Tourism Australia dusted off the cheesy 1984 advert for fans of its page to enjoy – or cringe at – on Facebook, and within hours the 60-second ‘throwback Thursday’ item had attracted 54,000 ‘likes’ and 5000 comments, and had been shared a whopping 19,000 times.

The advert – set mainly in and around Sydney and aimed at the American market – features a bronzed-looking Hogan advising would-be tourists that they need a holiday – “A fair dinkum holiday; in the land of wonder – the land Down Under.”

As he emerges from the blue seas to greet an attractive-looking girl on a sun-kissed beach, Hogan warns his audience that they’ll have to get used to saying ‘g’day’ – “Because every day’s a g’day in Australia.” They’ll also have to call everyone ‘mate’ – “But apart from that – no worries – you’ll have the time of your life in Australia.”

The ad ends with Hogan’s classic pay-off line: “Come on – come and say g’day. I’ll slip an extra shrimp on the barbie for you” – as he pops the mother of all giant prawns on the charcoal while the camera pans out to show the impressive backdrop of the Sydney Opera House.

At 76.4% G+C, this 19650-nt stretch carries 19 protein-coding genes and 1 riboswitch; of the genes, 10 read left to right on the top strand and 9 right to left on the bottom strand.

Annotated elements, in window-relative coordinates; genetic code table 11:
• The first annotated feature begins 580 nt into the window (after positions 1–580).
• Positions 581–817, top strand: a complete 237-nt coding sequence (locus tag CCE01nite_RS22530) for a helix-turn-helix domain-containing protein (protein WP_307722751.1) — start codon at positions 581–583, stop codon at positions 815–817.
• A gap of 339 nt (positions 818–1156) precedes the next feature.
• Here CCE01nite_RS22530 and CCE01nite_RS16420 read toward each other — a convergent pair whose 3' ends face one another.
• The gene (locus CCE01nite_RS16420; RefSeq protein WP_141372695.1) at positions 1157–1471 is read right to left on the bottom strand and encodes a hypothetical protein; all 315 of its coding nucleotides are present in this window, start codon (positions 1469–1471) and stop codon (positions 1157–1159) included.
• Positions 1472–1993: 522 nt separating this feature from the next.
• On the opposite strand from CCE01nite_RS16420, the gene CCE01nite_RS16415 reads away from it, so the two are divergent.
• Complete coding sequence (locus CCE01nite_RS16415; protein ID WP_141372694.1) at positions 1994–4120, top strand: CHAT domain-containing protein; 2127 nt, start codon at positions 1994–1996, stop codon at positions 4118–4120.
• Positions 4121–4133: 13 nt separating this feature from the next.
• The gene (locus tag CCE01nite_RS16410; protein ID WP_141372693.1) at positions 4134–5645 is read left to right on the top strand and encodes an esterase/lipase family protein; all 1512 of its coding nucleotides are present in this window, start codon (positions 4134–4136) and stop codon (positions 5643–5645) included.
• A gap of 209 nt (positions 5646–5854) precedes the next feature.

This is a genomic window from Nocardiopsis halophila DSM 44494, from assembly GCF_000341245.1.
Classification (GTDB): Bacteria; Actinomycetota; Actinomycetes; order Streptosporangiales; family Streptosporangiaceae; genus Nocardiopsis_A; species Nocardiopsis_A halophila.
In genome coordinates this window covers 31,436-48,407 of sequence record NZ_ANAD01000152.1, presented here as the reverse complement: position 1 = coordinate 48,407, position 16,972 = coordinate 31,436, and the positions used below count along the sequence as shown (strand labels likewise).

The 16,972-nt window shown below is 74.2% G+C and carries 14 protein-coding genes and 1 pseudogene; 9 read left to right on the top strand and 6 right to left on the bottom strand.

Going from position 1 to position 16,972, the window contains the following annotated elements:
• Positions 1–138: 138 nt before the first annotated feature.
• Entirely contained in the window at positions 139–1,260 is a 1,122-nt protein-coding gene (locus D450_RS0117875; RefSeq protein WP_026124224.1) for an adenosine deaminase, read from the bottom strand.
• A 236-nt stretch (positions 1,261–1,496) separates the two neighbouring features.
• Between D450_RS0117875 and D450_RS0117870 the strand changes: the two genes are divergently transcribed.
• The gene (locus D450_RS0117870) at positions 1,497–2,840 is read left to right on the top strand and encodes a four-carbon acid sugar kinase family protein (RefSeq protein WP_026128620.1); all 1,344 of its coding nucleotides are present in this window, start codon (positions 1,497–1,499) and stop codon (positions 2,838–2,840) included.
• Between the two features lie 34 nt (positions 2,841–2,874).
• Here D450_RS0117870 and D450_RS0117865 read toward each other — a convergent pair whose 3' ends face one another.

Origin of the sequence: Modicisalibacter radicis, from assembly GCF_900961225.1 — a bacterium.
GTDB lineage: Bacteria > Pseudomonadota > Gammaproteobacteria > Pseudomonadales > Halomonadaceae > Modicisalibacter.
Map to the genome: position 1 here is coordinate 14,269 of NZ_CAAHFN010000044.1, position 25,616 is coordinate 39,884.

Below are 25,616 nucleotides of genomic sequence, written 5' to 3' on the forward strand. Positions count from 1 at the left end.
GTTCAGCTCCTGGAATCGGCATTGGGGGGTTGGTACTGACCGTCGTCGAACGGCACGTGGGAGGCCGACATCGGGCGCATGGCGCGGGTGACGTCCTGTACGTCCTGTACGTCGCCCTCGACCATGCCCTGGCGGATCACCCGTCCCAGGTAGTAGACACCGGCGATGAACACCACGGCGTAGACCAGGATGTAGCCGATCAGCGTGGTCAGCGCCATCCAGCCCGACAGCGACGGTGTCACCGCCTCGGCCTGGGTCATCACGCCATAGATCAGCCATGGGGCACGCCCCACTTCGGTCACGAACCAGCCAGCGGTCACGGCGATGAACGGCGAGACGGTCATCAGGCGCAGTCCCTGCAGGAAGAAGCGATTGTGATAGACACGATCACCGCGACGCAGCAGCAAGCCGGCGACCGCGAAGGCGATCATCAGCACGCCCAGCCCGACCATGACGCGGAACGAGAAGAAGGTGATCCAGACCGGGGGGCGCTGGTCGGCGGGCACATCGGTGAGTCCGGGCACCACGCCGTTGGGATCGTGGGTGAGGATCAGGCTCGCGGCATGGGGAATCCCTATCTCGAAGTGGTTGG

The ad’s revival was rapturously received by many Facebook followers, with Ann Theo commenting: “Still one of the best commercials for Australia. Even if it is 30 years old now.”

One American fan, Florida Town, wrote: “We saw a Paul Hogan ad one winter night. One cold, snowy, blowy, miserable winter night, and that convinced us to make Australia our next travel destination. Loved it, loved the people – would go back in a heartbeat.”

Kate Bloem said: “The only thing that has changed is that Paul Hogan has grown old – but our beautiful city of Sydney is still here.”

But the ‘shrimp’ line – written to make sense for an American audience – still rankles with many Australians. One of them, Tim Donovan, wrote: “If only he said ‘prawn’. Every foreigner for 30 years has been saying ‘Chuck another shrimp on the barbie, mate.'”

What do you think? Is it a classic ad or a disaster of Australian stereotyping? Is it still a valid view of Oz? What do you think has changed – or stayed the same – over the last 30 years? We’d love to hear your views here at TNT!